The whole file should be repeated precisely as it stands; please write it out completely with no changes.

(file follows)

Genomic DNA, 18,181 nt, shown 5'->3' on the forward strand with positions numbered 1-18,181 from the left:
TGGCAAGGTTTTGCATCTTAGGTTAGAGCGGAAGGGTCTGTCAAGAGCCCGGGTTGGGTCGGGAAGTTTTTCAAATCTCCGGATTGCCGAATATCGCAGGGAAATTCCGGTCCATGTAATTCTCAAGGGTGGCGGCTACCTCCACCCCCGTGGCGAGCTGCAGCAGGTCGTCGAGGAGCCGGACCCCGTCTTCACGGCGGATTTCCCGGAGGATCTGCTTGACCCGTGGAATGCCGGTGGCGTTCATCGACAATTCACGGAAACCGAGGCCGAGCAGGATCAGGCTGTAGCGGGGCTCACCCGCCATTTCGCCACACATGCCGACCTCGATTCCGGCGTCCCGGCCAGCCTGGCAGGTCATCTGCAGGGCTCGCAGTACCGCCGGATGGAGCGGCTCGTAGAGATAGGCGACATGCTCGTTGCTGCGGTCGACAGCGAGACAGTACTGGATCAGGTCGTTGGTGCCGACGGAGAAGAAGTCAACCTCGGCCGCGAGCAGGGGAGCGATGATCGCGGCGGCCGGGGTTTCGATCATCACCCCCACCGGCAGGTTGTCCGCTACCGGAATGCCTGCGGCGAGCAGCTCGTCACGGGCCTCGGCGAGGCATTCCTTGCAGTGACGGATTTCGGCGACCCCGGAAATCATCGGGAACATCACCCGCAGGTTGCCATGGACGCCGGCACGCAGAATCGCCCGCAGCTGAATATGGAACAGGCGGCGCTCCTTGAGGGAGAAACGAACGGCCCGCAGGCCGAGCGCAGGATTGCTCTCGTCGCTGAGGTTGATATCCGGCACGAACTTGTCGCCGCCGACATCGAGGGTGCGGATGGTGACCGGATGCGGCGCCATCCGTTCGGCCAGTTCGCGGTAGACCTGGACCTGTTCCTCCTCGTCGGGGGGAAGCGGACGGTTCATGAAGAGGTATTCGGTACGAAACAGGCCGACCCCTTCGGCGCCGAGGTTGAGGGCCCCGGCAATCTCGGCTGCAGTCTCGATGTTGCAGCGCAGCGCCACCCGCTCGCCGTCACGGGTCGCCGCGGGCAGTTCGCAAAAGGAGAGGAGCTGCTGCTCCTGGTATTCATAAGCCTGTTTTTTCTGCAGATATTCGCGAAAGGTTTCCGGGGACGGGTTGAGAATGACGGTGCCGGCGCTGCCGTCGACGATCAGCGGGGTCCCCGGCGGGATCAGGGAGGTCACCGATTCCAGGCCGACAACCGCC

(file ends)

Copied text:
Genomic DNA, 18,181 nt, shown 5'->3' on the forward strand with positions numbered 1-18,181 from the left:
TGGCAAGGTTTTGCATCTTAGGTTAGAGCGGAAGGGTCTGTCAAGAGCCCGGGTTGGGTCGGGAAGTTTTTCAAATCTCCGGATTGCCGAATATCGCAGGGAAATTCCGGTCCATGTAATTCTCAAGGGTGGCGGCTACCTCCACCCCCGTGGCGAGCTGCAGCAGGTCGTCGAGGAGCCGGACCCCGTCTTCACGGCGGATTTCCCGGAGGATCTGCTTGACCCGTGGAATGCCGGTGGCGTTCATCGACAATTCACGGAAACCGAGGCCGAGCAGGATCAGGCTGTAGCGGGGCTCACCCGCCATTTCGCCACACATGCCGACCTCGATTCCGGCGTCCCGGCCAGCCTGGCAGGTCATCTGCAGGGCTCGCAGTACCGCCGGATGGAGCGGCTCGTAGAGATAGGCGACATGCTCGTTGCTGCGGTCGACAGCGAGACAGTACTGGATCAGGTCGTTGGTGCCGACGGAGAAGAAGTCAACCTCGGCCGCGAGCAGGGGAGCGATGATCGCGGCGGCCGGGGTTTCGATCATCACCCCCACCGGCAGGTTGTCCGCTACCGGAATGCCTGCGGCGAGCAGCTCGTCACGGGCCTCGGCGAGGCATTCCTTGCAGTGACGGATTTCGGCGACCCCGGAAATCATCGGGAACATCACCCGCAGGTTGCCATGGACGCCGGCACGCAGAATCGCCCGCAGCTGAATATGGAACAGGCGGCGCTCCTTGAGGGAGAAACGAACGGCCCGCAGGCCGAGCGCAGGATTGCTCTCGTCGCTGAGGTTGATATCCGGCACGAACTTGTCGCCGCCGACATCGAGGGTGCGGATGGTGACCGGATGCGGCGCCATCCGTTCGGCCAGTTCGCGGTAGACCTGGACCTGTTCCTCCTCGTCGGGGGGAAGCGGACGGTTCATGAAGAGGTATTCGGTACGAAACAGGCCGACCCCTTCGGCGCCGAGGTTGAGGGCCCCGGCAATCTCGGCTGCAGTCTCGATGTTGCAGCGCAGCGCCACCCGCTCGCCGTCACGGGTCGCCGCGGGCAGTTCGCAAAAGGAGAGGAGCTGCTGCTCCTGGTATTCATAAGCCTGTTTTTTCTGCAGATATTCGCGAAAGGTTTCCGGGGACGGGTTGAGAATGACGGTGCCGGCGCTGCCGTCGACGATCAGCGGGGTCCCCGGCGGGATCAGGGAGGTCACCGATTCCAGGCCGACAACCGCC